eBay Sued For Patent Infringement… With Added Conspiracy Theory
from the don't-miss-it dept
Another day, another patent lawsuit against a big company for doing something obvious, filed by a company that appears to exist solely for the purpose of suing a company that actually does stuff. This time it’s a “company” XPRT Ventures who has sued eBay and is demanding a mere $3.8 billion for its troubles. $3.8 billion dollars for doing nothing seems like a pretty good deal. Unfortunately, the news coverage seems lacking. It doesn’t say what patents the lawsuit involves or what those patents cover, so we had to do some digging ourselves. The law firm that filed lawsuit issued a rather one-sided press release that also alleges that eBay “unilaterally altered” a confidentiality agreement between XPRT and eBay — which makes the case a bit more interesting. The press release still doesn’t name the patents, but it does link to the ridiculously long (209 pages) complaint (warning: ridiculously large pdf), which you can also read below:
Upon information and belief, eBay’s familiarity with the confidential information provided by the Inventors allowed eBay to recognize the advantages it would realize by acquiring, modifying and integrating PayPal’s payment platform with eBay’s own e-commerce payment platform. eBay also knew or should have known that such modification and combination would violate Inventors’ patent applications claims should they issue as patents.
Yeah, ok. This gets even more ridiculous when you realize that XPRT is claiming that it was modifications that PayPal/eBay didn’t roll out until 6 or 7 years later that are supposedly infringing.
As for the whole conspiracy stuff about eBay “unilaterally altering” the date on the agreement, it turns out there’s not much there there. Basically, eBay and the inventors negotiated over an NDA to share some information, with the initial proposed NDA having a date of March __, 2002. That was, clearly, a placeholder, found in just about every contact negotiation you’ll ever see. When eBay actually signed the NDA it replaced the placeholder with the date of the signature, April 30, 2003. That’s how contracts work.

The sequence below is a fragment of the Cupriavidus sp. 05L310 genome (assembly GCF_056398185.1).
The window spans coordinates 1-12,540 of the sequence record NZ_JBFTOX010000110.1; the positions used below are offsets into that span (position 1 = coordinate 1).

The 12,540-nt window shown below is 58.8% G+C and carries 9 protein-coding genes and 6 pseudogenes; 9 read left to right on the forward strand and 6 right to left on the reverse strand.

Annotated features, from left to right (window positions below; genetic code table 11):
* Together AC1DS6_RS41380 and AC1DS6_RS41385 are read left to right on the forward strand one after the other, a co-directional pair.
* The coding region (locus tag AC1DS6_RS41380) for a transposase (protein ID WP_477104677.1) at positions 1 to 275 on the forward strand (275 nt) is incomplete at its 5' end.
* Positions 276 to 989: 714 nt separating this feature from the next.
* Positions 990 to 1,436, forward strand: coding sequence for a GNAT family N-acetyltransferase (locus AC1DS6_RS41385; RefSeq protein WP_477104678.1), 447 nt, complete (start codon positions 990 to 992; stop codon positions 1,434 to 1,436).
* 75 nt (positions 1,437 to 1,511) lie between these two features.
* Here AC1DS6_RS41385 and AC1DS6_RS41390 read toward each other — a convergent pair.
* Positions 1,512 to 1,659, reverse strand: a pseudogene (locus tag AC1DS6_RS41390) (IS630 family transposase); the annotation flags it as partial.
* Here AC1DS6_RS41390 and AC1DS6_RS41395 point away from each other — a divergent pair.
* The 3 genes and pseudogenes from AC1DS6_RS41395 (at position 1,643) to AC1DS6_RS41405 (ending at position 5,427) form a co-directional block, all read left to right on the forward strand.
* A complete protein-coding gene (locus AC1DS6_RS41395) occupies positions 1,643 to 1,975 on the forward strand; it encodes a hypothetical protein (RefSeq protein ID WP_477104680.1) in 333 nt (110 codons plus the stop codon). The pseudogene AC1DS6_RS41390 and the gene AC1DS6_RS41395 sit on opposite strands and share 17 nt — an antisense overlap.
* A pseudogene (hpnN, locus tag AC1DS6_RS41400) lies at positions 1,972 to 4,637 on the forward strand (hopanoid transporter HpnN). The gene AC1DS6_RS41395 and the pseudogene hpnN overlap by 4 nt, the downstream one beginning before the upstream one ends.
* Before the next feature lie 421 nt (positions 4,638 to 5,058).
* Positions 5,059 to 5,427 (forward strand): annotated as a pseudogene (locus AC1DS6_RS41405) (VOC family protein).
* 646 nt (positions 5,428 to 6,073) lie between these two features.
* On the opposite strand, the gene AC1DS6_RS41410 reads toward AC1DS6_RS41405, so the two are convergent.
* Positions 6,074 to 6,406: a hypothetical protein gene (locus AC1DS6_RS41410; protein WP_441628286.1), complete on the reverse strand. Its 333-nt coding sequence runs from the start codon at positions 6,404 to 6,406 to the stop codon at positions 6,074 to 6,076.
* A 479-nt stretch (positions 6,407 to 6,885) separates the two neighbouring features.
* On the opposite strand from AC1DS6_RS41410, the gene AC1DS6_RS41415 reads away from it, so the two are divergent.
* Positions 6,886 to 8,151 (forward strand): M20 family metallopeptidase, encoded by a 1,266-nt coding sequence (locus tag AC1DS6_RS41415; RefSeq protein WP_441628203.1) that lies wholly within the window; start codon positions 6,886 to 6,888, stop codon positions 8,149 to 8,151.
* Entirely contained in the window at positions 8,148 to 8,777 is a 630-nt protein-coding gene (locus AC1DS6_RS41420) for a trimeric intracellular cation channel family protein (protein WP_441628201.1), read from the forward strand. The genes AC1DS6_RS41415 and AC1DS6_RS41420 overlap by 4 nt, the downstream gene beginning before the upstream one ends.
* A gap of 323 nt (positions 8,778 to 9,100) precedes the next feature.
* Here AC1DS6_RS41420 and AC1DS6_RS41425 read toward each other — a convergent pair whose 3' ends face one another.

XPRT, however, suggests that eBay’s own (equally questionable) patents on its own payment system were filed just before eBay signed this document, and that eBay failed to note the XPRT patent applications, despite knowing about them, as prior art. To make it even more fun, the complaint suggests that eBay effectively admitted that XPRT’s technologies are patentable, because it tried to cover the same inventions with the claims in its own patent filings. Basically, this is a sneaky way to (try to) cut off a claim that XPRT’s patents are invalid.
Anyway, the key patent in the battle is the following, which, while it was filed back in 2001, didn’t actually issue until 2009. If you look through the history of this particular patent, you find a trail of rejection. The USPTO did a non-final rejection, then a final rejection of the patent in 2004 and 2005. The inventors appealed (and twice had problems of filing a “defective appeal brief”). The appeal also rejected the patent and sided with the examiner. The inventors then asked to have the patent reconsidered, and that was rejected. Then, they asked for the patent to be examined again, and, yet again, the USPTO rejected the patent — with both a non-final and final rejection. Finally, after all those rejections, the inventors amended the patent some more and finally got it through in 2009. In other words, whatever they showed eBay way back in 2001 was not actually patentable, and what was patented in 2009 was quite different.
7,483,856: System and method for effecting payment for an electronic auction commerce commerce transaction
If you look at the other patents, they appear to be continuation patents on that patent, the common trick of updating an old patent application to make sure it covers what others are actually doing in the market, even if such things weren’t really what the initial patent was intended to cover.
Oh, and finally, why are these guys demanding $3.8 billion for a basic idea that they failed to implement themselves? Well, they appear to be claiming a 6% royalty on all of PayPal’s revenues, and then make a bunch of assumptions about how much PayPal is likely to make between now and 2024 when the patents will expire. In other words, it’s simply making up how much eBay might make and demanding a rather large cut of that.